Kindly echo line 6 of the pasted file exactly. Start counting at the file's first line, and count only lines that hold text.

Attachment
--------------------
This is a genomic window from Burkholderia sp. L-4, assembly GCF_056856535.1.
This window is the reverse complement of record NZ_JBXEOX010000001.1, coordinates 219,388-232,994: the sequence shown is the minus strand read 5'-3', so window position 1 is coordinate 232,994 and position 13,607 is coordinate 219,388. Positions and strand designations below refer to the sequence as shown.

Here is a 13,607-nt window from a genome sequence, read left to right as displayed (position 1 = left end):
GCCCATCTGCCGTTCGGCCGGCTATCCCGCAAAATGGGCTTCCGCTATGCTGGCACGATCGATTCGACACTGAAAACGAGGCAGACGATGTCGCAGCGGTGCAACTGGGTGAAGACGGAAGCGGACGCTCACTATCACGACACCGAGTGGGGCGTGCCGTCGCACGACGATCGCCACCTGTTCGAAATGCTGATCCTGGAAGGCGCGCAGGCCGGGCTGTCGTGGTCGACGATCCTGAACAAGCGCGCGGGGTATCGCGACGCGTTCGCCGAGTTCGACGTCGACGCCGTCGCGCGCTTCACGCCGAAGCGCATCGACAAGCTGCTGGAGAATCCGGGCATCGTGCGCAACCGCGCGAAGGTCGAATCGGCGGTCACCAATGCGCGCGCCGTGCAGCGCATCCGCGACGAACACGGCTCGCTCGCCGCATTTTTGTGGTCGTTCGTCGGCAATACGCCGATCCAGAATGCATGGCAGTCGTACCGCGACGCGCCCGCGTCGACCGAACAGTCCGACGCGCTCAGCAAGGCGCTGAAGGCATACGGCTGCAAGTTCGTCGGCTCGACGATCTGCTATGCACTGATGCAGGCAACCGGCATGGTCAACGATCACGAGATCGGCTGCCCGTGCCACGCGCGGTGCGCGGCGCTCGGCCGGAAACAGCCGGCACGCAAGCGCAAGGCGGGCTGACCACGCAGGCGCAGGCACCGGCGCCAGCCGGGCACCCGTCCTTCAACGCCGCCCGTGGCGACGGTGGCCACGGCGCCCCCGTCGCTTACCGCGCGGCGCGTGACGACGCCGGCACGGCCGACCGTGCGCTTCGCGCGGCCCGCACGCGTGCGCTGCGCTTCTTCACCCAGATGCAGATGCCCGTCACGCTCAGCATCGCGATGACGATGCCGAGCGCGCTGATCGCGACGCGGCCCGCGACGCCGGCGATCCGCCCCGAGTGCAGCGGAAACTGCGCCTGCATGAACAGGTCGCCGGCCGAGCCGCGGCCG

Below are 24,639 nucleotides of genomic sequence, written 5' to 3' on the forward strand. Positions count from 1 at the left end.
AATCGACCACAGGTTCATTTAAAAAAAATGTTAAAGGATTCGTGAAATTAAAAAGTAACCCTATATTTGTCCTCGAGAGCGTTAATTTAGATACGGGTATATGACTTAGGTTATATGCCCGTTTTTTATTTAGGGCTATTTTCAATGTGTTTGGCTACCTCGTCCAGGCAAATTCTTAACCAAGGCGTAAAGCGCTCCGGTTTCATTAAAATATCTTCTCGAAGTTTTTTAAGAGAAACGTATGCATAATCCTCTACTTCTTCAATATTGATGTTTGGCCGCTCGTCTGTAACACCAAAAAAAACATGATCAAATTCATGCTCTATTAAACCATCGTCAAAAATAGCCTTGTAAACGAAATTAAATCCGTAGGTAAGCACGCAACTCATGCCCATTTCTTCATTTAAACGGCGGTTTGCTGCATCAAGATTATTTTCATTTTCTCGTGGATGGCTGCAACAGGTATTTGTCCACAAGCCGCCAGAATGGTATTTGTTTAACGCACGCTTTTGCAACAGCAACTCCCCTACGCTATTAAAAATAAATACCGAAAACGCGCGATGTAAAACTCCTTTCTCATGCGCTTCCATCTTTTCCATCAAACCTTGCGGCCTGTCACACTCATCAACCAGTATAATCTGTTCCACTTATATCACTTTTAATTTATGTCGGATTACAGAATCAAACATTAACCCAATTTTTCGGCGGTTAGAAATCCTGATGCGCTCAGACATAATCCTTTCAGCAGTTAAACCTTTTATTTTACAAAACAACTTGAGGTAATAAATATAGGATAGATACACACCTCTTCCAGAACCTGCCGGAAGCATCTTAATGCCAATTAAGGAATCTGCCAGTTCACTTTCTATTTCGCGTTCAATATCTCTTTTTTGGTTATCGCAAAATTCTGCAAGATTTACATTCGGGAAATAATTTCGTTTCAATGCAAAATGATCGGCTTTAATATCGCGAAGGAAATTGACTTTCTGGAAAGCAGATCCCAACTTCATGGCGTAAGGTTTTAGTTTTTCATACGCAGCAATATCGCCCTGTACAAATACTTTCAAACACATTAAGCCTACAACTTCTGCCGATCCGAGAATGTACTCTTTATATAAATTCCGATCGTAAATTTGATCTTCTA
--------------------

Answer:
AATCGACCACAGGTTCATTTAAAAAAAATGTTAAAGGATTCGTGAAATTAAAAAGTAACCCTATATTTGTCCTCGAGAGCGTTAATTTAGATACGGGTATATGACTTAGGTTATATGCCCGTTTTTTATTTAGGGCTATTTTCAATGTGTTTGGCTACCTCGTCCAGGCAAATTCTTAACCAAGGCGTAAAGCGCTCCGGTTTCATTAAAATATCTTCTCGAAGTTTTTTAAGAGAAACGTATGCATAATCCTCTACTTCTTCAATATTGATGTTTGGCCGCTCGTCTGTAACACCAAAAAAAACATGATCAAATTCATGCTCTATTAAACCATCGTCAAAAATAGCCTTGTAAACGAAATTAAATCCGTAGGTAAGCACGCAACTCATGCCCATTTCTTCATTTAAACGGCGGTTTGCTGCATCAAGATTATTTTCATTTTCTCGTGGATGGCTGCAACAGGTATTTGTCCACAAGCCGCCAGAATGGTATTTGTTTAACGCACGCTTTTGCAACAGCAACTCCCCTACGCTATTAAAAATAAATACCGAAAACGCGCGATGTAAAACTCCTTTCTCATGCGCTTCCATCTTTTCCATCAAACCTTGCGGCCTGTCACACTCATCAACCAGTATAATCTGTTCCACTTATATCACTTTTAATTTATGTCGGATTACAGAATCAAACATTAACCCAATTTTTCGGCGGTTAGAAATCCTGATGCGCTCAGACATAATCCTTTCAGCAGTTAAACCTTTTATTTTACAAAACAACTTGAGGTAATAAATATAGGATAGATACACACCTCTTCCAGAACCTGCCGGAAGCATCTTAATGCCAATTAAGGAATCTGCCAGTTCACTTTCTATTTCGCGTTCAATATCTCTTTTTTGGTTATCGCAAAATTCTGCAAGATTTACATTCGGGAAATAATTTCGTTTCAATGCAAAATGATCGGCTTTAATATCGCGAAGGAAATTGACTTTCTGGAAAGCAGATCCCAACTTCATGGCGTAAGGTTTTAGTTTTTCATACGCAGCAATATCGCCCTGTACAAATACTTTCAAACACATTAAGCCTACAACTTCTGCCGATCCGAGAATGTACTCTTTATATAAATTCCGATCGTAAATTTGATCTTCTA